The D.C. Public Service Commission approved an experimental program yesterday that will enable Potomac Electric Power Co. to limit electrical service next winter to some residential customers with delinquent bills.
The commission also gave Washington Gas Light Co. the right to charge discount gas rates to former customers who can burn No. 6 fuel oil for heating.
They are among the heavy-use customers known as the "interruptibles" because they are subject to service interruptions during cold weather when WGL can't supply the needs of all its customers.
This discount program will remain in effect through October and can be offered only to former customers who use No. 6 grade fuel oil. It is designed to enable WGL to woo back customers who switched to heating oil because of cheaper prices and allows WGL to participate in a program already approved by the Federal Energy Regulatory Commission.
Yesterday's action is in addition to a permanent discount rate structure for interruptibiles that was approved by the commission in March. The permanent discount rate applies to a wider group of customers who use Nos. 2 and 4 grade oils as well as No. 6. The permanent discount rate changes monthly in response to market conditions.
Both actions have been opposed strongly by heating oil companies, because they come at a time when heating oil prices have declined and natural gas prices have risen, making heating oil more competitive.
Commission officials said that the discount will result in a small decrease in residential gas bills because 80 percent of the profits from the discount program will be applied to the cost of supplying residential gas.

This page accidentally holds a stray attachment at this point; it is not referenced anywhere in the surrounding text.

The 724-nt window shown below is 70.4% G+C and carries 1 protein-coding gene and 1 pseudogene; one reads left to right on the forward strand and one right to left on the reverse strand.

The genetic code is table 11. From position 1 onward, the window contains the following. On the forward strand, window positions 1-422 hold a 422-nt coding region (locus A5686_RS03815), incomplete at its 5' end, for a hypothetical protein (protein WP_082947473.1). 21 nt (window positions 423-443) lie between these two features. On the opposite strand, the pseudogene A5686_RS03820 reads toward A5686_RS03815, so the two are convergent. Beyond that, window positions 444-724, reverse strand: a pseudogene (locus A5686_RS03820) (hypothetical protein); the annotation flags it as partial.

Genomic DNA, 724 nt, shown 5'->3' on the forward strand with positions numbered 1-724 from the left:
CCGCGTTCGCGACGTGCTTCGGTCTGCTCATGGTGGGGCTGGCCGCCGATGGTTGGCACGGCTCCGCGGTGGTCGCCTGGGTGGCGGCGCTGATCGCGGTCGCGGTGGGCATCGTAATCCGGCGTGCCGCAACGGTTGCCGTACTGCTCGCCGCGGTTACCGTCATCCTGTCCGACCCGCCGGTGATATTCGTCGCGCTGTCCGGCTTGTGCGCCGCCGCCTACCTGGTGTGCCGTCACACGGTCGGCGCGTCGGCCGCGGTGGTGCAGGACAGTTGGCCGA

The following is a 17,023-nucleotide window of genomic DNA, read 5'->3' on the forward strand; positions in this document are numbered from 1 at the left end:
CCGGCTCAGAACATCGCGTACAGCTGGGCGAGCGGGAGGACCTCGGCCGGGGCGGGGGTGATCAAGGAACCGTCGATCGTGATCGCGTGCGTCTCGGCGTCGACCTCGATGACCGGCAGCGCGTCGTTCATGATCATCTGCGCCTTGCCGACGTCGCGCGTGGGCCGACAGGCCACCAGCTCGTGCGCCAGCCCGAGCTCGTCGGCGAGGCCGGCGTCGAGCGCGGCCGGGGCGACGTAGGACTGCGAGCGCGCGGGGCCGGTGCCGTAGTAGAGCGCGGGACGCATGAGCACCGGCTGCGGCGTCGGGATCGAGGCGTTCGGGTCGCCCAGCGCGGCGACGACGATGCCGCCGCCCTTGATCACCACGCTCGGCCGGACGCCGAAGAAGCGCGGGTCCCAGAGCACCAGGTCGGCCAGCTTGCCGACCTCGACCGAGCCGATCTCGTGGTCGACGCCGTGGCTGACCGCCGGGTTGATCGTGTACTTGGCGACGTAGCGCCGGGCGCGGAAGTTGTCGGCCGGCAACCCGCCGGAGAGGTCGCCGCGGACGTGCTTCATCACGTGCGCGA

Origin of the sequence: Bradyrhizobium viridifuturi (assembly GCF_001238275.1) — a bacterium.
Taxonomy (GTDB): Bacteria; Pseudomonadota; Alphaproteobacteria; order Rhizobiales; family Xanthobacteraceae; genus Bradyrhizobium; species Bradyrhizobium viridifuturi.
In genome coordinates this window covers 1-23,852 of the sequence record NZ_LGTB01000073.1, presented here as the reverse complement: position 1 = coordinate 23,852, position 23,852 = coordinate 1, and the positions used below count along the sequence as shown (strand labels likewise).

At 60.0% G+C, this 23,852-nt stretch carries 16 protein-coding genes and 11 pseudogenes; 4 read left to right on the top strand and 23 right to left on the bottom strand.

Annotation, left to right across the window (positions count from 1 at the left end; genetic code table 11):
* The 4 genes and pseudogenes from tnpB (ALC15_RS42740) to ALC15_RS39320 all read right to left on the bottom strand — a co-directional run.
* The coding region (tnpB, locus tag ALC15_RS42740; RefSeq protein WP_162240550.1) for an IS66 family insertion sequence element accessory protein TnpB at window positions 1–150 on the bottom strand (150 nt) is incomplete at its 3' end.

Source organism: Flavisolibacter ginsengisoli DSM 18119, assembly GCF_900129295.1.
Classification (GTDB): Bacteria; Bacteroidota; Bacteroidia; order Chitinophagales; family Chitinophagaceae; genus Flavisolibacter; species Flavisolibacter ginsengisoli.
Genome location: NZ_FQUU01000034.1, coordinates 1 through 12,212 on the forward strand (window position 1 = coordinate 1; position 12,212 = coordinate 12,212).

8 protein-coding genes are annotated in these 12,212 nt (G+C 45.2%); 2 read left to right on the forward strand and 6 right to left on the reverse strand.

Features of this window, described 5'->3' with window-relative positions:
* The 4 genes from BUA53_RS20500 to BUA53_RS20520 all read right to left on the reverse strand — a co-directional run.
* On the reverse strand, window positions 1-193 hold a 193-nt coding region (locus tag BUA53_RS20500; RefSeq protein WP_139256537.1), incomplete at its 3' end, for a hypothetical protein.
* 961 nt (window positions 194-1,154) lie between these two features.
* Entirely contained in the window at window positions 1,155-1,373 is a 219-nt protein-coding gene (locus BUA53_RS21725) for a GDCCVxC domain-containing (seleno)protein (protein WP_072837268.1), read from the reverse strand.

Under Pepco's service limiter program--so called because of the device installed in the affected households--delinquent customers who have been given a date for termination of electrical service will receive 10 additional days to make arrangements with Pepco to pay their bills. During those 10 days, Pepco will reduce the amount of electricity supplied to the customers, giving them only enough electricity to meet essential needs such as food refrigeration, lighting and electric starters for gas or oil-fired heat.
Households that are electrically heated or occupied by the elderly or disabled are exempted from the service limiter program.
Pepco sought the service limitation to increase its ability to collect unpaid bills during the winter.
When temperatures are 32 degrees or below, there is a city-imposed moratorium on completely cutting off electrical service to protect delinquent residential customers from the cold. However, the service limitation will be permitted during the winter months when the moratorium on shut-offs is in effect.
A Pepco spokesman said that a similar program was in effect in Maryland this past winter, and more than 75 percent of the people who had their service limited worked out satisfactory payment arrangements with Pepco without having to lose electrical service.